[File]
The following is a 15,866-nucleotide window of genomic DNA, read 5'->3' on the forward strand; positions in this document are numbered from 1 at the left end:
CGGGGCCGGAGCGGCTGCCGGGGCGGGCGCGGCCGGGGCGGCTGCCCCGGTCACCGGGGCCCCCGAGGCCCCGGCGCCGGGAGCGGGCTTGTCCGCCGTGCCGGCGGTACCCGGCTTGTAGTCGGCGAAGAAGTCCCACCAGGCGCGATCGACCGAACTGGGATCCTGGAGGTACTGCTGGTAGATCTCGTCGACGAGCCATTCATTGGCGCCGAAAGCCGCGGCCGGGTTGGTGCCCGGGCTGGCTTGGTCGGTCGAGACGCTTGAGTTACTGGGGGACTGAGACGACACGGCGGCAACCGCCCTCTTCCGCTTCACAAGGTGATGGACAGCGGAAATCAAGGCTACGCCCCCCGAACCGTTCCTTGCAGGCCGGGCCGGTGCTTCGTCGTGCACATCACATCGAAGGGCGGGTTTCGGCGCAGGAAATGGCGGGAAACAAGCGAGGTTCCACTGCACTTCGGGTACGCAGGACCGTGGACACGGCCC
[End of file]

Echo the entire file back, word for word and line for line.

The following is a 15,866-nucleotide window of genomic DNA, read 5'->3' on the forward strand; positions in this document are numbered from 1 at the left end:
CGGGGCCGGAGCGGCTGCCGGGGCGGGCGCGGCCGGGGCGGCTGCCCCGGTCACCGGGGCCCCCGAGGCCCCGGCGCCGGGAGCGGGCTTGTCCGCCGTGCCGGCGGTACCCGGCTTGTAGTCGGCGAAGAAGTCCCACCAGGCGCGATCGACCGAACTGGGATCCTGGAGGTACTGCTGGTAGATCTCGTCGACGAGCCATTCATTGGCGCCGAAAGCCGCGGCCGGGTTGGTGCCCGGGCTGGCTTGGTCGGTCGAGACGCTTGAGTTACTGGGGGACTGAGACGACACGGCGGCAACCGCCCTCTTCCGCTTCACAAGGTGATGGACAGCGGAAATCAAGGCTACGCCCCCCGAACCGTTCCTTGCAGGCCGGGCCGGTGCTTCGTCGTGCACATCACATCGAAGGGCGGGTTTCGGCGCAGGAAATGGCGGGAAACAAGCGAGGTTCCACTGCACTTCGGGTACGCAGGACCGTGGACACGGCCC